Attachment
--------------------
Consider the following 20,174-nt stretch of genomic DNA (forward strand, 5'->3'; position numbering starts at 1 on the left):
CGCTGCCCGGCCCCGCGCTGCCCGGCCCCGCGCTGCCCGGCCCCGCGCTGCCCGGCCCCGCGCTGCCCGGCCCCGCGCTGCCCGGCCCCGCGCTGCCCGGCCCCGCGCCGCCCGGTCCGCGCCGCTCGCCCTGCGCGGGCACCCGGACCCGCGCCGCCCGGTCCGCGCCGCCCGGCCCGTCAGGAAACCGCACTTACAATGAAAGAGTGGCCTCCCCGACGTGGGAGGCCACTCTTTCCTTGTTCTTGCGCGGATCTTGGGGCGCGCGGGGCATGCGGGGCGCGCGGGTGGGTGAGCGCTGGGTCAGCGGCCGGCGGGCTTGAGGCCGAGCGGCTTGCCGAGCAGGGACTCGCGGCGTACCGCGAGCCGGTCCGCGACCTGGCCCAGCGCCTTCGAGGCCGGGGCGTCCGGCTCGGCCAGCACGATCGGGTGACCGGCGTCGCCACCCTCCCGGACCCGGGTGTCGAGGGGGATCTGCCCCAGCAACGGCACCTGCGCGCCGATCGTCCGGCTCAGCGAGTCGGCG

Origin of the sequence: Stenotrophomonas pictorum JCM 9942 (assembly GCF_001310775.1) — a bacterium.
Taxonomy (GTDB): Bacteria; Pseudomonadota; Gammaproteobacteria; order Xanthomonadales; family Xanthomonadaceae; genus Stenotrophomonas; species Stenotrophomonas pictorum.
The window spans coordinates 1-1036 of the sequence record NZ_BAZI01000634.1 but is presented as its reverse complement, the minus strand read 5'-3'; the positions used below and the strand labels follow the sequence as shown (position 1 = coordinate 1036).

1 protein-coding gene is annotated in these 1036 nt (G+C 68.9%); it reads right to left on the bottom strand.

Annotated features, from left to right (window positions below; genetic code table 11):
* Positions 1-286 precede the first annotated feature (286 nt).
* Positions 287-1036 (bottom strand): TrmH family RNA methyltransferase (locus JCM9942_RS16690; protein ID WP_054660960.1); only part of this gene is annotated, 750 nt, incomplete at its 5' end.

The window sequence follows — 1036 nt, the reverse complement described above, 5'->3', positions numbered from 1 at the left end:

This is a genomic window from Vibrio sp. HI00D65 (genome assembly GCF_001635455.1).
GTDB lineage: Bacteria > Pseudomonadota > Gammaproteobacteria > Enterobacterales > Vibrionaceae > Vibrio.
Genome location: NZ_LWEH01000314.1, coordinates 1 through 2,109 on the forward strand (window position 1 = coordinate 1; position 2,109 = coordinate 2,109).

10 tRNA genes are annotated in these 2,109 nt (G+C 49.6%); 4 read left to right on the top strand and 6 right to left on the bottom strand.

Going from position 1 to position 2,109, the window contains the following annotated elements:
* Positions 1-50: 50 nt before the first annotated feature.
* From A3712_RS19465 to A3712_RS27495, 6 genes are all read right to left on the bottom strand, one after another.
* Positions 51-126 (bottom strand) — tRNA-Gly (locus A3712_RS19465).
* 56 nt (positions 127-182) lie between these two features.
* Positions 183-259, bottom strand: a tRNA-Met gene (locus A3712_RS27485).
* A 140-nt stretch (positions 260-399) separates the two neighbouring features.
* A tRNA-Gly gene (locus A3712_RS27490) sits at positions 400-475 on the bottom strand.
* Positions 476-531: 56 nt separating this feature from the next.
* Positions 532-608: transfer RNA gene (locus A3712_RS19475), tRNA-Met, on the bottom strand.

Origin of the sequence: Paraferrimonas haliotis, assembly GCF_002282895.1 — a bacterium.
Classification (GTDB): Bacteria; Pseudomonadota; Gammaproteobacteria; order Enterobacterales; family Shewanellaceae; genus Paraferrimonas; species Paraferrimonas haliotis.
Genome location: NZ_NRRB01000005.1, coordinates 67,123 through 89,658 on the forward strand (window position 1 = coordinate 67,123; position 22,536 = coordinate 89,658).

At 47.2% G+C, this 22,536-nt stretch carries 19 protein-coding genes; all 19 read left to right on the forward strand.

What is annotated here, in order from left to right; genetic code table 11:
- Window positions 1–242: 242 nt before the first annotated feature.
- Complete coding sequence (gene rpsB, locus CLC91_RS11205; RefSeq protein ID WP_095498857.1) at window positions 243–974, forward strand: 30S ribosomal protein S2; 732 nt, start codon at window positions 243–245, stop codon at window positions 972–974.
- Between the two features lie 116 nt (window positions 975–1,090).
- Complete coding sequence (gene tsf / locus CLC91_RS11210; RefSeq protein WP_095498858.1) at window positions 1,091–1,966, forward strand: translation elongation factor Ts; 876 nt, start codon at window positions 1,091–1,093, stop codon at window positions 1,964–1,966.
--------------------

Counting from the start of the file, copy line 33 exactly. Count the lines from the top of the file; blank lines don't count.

- Complete coding sequence (gene tsf / locus CLC91_RS11210; RefSeq protein WP_095498858.1) at window positions 1,091–1,966, forward strand: translation elongation factor Ts; 876 nt, start codon at window positions 1,091–1,093, stop codon at window positions 1,964–1,966.